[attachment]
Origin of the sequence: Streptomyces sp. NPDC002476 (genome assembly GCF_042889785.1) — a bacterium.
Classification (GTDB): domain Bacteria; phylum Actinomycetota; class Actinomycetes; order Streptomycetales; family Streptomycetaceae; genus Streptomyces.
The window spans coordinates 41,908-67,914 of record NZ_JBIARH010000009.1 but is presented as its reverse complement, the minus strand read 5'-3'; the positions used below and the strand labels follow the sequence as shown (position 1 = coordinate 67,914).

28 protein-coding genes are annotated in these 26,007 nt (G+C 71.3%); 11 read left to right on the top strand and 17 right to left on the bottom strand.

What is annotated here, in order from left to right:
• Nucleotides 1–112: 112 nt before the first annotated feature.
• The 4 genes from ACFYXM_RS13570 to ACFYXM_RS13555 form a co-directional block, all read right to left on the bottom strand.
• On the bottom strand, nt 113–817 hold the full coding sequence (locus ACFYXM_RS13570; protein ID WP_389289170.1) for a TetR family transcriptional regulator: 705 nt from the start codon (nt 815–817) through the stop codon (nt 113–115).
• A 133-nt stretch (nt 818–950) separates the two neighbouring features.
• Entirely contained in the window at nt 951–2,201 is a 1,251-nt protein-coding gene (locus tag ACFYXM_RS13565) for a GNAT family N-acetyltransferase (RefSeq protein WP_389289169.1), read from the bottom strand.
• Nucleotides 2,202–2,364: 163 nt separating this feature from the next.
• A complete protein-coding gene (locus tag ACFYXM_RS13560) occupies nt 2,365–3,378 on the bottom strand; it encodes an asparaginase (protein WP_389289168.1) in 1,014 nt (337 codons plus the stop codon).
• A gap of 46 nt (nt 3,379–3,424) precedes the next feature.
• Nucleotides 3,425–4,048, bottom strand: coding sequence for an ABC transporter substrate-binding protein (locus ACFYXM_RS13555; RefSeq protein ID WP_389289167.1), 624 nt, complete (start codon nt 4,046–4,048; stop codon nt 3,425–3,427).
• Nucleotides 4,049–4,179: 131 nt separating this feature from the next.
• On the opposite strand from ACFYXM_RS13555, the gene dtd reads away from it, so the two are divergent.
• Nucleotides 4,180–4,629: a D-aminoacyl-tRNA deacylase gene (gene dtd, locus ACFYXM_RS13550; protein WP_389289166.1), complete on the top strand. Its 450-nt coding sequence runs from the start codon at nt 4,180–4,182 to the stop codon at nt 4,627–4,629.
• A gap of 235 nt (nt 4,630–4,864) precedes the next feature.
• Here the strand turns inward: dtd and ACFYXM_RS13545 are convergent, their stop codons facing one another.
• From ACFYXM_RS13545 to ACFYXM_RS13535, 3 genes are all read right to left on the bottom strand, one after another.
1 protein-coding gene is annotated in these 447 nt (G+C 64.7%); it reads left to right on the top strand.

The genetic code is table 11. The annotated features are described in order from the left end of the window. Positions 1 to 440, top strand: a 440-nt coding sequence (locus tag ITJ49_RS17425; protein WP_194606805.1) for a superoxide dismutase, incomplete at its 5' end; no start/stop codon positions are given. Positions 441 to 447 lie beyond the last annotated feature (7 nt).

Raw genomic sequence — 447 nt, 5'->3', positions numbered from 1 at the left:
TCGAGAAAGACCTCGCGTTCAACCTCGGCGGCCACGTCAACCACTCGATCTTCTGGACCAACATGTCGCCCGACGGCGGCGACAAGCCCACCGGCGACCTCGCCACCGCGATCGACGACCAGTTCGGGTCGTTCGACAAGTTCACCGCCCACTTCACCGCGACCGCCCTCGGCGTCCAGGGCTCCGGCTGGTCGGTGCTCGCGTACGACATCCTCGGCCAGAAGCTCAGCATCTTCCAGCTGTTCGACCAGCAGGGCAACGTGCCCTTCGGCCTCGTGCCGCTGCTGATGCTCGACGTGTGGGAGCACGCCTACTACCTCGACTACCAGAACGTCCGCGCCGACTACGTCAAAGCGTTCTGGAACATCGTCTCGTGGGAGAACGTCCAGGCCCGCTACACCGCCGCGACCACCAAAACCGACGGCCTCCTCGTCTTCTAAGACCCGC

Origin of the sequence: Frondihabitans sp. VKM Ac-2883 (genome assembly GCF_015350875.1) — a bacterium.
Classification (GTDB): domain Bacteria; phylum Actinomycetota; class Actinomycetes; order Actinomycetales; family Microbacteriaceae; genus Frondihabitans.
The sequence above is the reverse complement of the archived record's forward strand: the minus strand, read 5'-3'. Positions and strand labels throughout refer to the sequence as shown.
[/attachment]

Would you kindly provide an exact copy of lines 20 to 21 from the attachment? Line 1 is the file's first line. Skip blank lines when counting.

• From ACFYXM_RS13545 to ACFYXM_RS13535, 3 genes are all read right to left on the bottom strand, one after another.
1 protein-coding gene is annotated in these 447 nt (G+C 64.7%); it reads left to right on the top strand.